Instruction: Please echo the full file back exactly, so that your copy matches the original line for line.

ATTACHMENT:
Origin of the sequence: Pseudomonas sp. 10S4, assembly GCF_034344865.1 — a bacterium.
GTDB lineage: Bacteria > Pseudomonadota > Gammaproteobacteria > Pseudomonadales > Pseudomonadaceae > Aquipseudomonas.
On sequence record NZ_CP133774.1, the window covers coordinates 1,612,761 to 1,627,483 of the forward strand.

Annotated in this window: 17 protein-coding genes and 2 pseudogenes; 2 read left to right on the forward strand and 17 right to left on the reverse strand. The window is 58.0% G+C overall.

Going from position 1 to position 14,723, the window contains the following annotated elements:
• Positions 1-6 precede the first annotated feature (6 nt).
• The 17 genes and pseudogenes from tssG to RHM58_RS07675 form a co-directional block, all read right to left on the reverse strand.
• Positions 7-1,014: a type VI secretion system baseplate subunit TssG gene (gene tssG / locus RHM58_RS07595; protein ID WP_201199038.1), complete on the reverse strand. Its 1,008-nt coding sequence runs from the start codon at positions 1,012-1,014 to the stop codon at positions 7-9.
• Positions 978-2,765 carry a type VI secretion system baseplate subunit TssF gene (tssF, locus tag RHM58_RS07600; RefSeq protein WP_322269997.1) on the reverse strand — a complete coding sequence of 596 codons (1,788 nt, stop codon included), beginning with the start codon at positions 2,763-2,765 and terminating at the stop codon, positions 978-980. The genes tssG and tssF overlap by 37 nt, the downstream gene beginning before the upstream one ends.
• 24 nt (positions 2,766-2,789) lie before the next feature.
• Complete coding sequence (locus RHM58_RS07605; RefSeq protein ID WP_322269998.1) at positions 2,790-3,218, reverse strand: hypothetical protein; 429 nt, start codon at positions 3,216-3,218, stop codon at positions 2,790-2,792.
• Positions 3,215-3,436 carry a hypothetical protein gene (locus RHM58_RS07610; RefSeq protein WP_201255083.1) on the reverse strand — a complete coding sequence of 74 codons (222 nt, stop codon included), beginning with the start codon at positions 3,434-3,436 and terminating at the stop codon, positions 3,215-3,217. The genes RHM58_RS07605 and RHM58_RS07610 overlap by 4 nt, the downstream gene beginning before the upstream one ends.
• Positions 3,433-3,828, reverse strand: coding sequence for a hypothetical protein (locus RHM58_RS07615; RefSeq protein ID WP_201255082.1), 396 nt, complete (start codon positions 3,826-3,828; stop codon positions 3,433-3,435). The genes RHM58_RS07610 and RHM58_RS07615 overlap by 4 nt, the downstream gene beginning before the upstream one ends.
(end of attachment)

Origin of the sequence: Pseudomonas sp. 10S4, assembly GCF_034344865.1 — a bacterium.
GTDB lineage: Bacteria > Pseudomonadota > Gammaproteobacteria > Pseudomonadales > Pseudomonadaceae > Aquipseudomonas.
On sequence record NZ_CP133774.1, the window covers coordinates 1,612,761 to 1,627,483 of the forward strand.

Annotated in this window: 17 protein-coding genes and 2 pseudogenes; 2 read left to right on the forward strand and 17 right to left on the reverse strand. The window is 58.0% G+C overall.

Going from position 1 to position 14,723, the window contains the following annotated elements:
• Positions 1-6 precede the first annotated feature (6 nt).
• The 17 genes and pseudogenes from tssG to RHM58_RS07675 form a co-directional block, all read right to left on the reverse strand.
• Positions 7-1,014: a type VI secretion system baseplate subunit TssG gene (gene tssG / locus RHM58_RS07595; protein ID WP_201199038.1), complete on the reverse strand. Its 1,008-nt coding sequence runs from the start codon at positions 1,012-1,014 to the stop codon at positions 7-9.
• Positions 978-2,765 carry a type VI secretion system baseplate subunit TssF gene (tssF, locus tag RHM58_RS07600; RefSeq protein WP_322269997.1) on the reverse strand — a complete coding sequence of 596 codons (1,788 nt, stop codon included), beginning with the start codon at positions 2,763-2,765 and terminating at the stop codon, positions 978-980. The genes tssG and tssF overlap by 37 nt, the downstream gene beginning before the upstream one ends.
• 24 nt (positions 2,766-2,789) lie before the next feature.
• Complete coding sequence (locus RHM58_RS07605; RefSeq protein ID WP_322269998.1) at positions 2,790-3,218, reverse strand: hypothetical protein; 429 nt, start codon at positions 3,216-3,218, stop codon at positions 2,790-2,792.
• Positions 3,215-3,436 carry a hypothetical protein gene (locus RHM58_RS07610; RefSeq protein WP_201255083.1) on the reverse strand — a complete coding sequence of 74 codons (222 nt, stop codon included), beginning with the start codon at positions 3,434-3,436 and terminating at the stop codon, positions 3,215-3,217. The genes RHM58_RS07605 and RHM58_RS07610 overlap by 4 nt, the downstream gene beginning before the upstream one ends.
• Positions 3,433-3,828, reverse strand: coding sequence for a hypothetical protein (locus RHM58_RS07615; RefSeq protein ID WP_201255082.1), 396 nt, complete (start codon positions 3,826-3,828; stop codon positions 3,433-3,435). The genes RHM58_RS07610 and RHM58_RS07615 overlap by 4 nt, the downstream gene beginning before the upstream one ends.